Response to Ray Dalio: Banning Bitcoin Is a 'Game of Whack-a-Mole'
Following a statement by Ray Dalio, American billionaire investor, founder of major global investment firm Bridgewater Associates, that governments would outlaw bitcoin (BTC) should it get too big, multiple responses came out from the Cryptoverse on why this is impossible, or at the very least, highly unlikely.
If bitcoin becomes "material, the governments won't allow it, I mean they'll outlaw it," said Dalio in a November 7 interview with Yahoo Finance. "They'll use whatever teeth they have to enforce that." The governments would forbid people to transact in bitcoin, putting people in a position where such a transaction might be a felony, argued the investor.
Meanwhile, according to Parker Lewis, Head of Business Development at Unchained Capital, "bitcoin cannot be banned" - it would be "a fool's errand" that would set a global, "hopeless game of whack-a-mole." He stated that it is irrational to believe that all the people in the world who adopted bitcoin for financial freedom and sovereignty would simply accept the "ultimate infringement" of the most basic freedoms it's designed to provide and preserve.
Furthermore, "setting aside the constitutional issues, it would be technically infeasible to enforce a ban of bitcoin in any meaningful way." Lewis argued that,
"The idea that somehow bitcoin can be banned by governments is the final stage of grief, right before acceptance. The consequence of the statement is an admission that bitcoin "works." In fact, it posits that bitcoin works so well that it will threaten the incumbent government-run monopolies on money in which case governments will regulate it out of existence to eliminate the threat."
Following the interview, numerous other counterarguments came from the Cryptoverse, stating that the idea behind Dalio's statement is overestimated, unreasonable, even impossible, and that banning it might actually lead to its accelerated adoption.
One such commenter is Moon Capital, finding that the threat of governments banning BTC "is HIGHLY overestimated" and "NOT possible or even reasonable," adding that governments have been unsuccessful at banning even those things that exist physically.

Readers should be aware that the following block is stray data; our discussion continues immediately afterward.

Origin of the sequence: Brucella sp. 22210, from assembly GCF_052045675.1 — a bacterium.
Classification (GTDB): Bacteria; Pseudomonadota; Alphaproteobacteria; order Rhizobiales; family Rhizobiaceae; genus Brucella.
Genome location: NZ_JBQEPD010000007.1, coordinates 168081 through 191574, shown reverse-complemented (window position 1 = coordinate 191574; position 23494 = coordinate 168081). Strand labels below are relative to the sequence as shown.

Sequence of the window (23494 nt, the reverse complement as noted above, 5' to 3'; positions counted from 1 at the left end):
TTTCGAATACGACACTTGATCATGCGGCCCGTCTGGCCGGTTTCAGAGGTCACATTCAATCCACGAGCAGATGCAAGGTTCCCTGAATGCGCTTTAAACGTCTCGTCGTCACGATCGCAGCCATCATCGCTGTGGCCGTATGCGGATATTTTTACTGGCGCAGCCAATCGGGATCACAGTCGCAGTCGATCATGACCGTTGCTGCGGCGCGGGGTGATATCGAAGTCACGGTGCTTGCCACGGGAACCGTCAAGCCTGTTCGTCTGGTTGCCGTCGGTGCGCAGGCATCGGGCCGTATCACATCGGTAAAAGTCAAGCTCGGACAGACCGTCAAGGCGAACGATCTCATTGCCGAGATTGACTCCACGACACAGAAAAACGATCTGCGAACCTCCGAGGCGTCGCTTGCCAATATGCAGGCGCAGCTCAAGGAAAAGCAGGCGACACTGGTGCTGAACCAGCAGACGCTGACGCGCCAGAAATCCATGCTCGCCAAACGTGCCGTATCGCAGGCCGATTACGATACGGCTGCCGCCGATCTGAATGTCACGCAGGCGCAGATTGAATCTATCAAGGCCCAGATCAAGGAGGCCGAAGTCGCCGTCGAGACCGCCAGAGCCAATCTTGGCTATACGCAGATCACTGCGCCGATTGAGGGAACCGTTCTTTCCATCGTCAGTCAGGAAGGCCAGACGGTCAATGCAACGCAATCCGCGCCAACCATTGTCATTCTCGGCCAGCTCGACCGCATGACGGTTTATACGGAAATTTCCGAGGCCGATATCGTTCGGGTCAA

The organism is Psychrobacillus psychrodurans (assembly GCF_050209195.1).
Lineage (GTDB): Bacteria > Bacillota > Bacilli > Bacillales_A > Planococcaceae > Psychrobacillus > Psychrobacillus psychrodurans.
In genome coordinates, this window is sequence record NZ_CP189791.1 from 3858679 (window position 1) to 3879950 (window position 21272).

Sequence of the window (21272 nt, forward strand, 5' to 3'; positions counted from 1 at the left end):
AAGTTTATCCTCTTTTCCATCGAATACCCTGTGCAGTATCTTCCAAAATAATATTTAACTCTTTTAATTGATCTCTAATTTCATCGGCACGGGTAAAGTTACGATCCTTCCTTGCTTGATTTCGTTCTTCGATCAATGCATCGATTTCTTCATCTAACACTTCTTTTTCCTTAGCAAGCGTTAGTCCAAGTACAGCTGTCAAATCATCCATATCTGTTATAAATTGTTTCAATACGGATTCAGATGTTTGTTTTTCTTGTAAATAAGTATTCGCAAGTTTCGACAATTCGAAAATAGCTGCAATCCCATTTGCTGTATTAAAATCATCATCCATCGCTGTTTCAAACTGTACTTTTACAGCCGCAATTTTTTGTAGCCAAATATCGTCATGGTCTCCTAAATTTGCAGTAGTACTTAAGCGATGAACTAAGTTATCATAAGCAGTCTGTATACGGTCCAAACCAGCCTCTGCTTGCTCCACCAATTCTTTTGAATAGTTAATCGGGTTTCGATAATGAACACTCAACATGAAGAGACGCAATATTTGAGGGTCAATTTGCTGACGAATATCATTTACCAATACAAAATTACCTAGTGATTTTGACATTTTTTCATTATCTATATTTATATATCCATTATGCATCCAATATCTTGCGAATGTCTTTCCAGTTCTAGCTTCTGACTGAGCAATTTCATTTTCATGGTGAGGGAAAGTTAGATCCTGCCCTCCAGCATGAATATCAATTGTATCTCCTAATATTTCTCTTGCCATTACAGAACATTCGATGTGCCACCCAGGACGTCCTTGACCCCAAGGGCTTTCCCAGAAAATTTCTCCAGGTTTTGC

Per their comments, a person who presents such an argument has already conceded that BTC is the world's most valuable monetary good, and understand that BTC will become valuable to such an extent that the governments will find it threatening. Furthermore, as Dalio mentioned the US banning private gold ownership in the 1930s, Moon Capital argued it's because the USD was redeemable for a fixed amount of gold and "they needed to break the peg to expand credit (to stimulate)," while today it's not pegged to gold, certainly not to BTC, so "they can stimulate as much as they want."
Popular generalist investor Lyn Alden, who's also an advisor to Swan Bitcoin, a BTC investing app, seems to agree, saying that it was difficult to enforce the gold ban in the first place, and though "governments can ban exchanges and make it illegal to own [BTC], which would drive out institutional money and put bitcoin into the black market" - the problem is that large investors and companies already own it. These include Paul Tudor Jones, MicroStrategy, and Square, as does former US congresswoman now elected to the Senate, Cynthia Lummis. Others, like Fidelity and PayPal, are now heavily involved too. And as its capitalization and institutions' exposure to it grows, BTC will only become harder to ban, said Alden.
"Bitcoin was already an unusual asset that grew into the semi-mainstream from the bottom up, through retail adoption. Once the political donor class owns it as well, which they increasingly do, the game is basically over for banning it. Trying to ban it would be an attack on the balance sheets of corporations, funds, banks, and investors that own it, and would not be popular among millions of voters that own it," she argued.
However, Alden added that regulatory hostility is still a risk to watch out for while the market capitalization is sub-USD 1tn. Today, it stands above USD 290bn. This risk can be managed with an appropriate position size for "your unique financial situation and goals," she said.
Meanwhile, Lewis also stated that "when the US made the private ownership of gold illegal in 1933, gold did not lose its value or disappear as a monetary medium," but it "increased in value relative to the dollar, and just thirty years later, the ban was lifted."
At pixel time (11:47 UTC), BTC trades at USD 15,800, dropping from USD 16,125, reached today for the first time since January 2018. The price is still up by 1% in a day and 7.5% in a week. It rallied by 37% in a month and 79% in a year.
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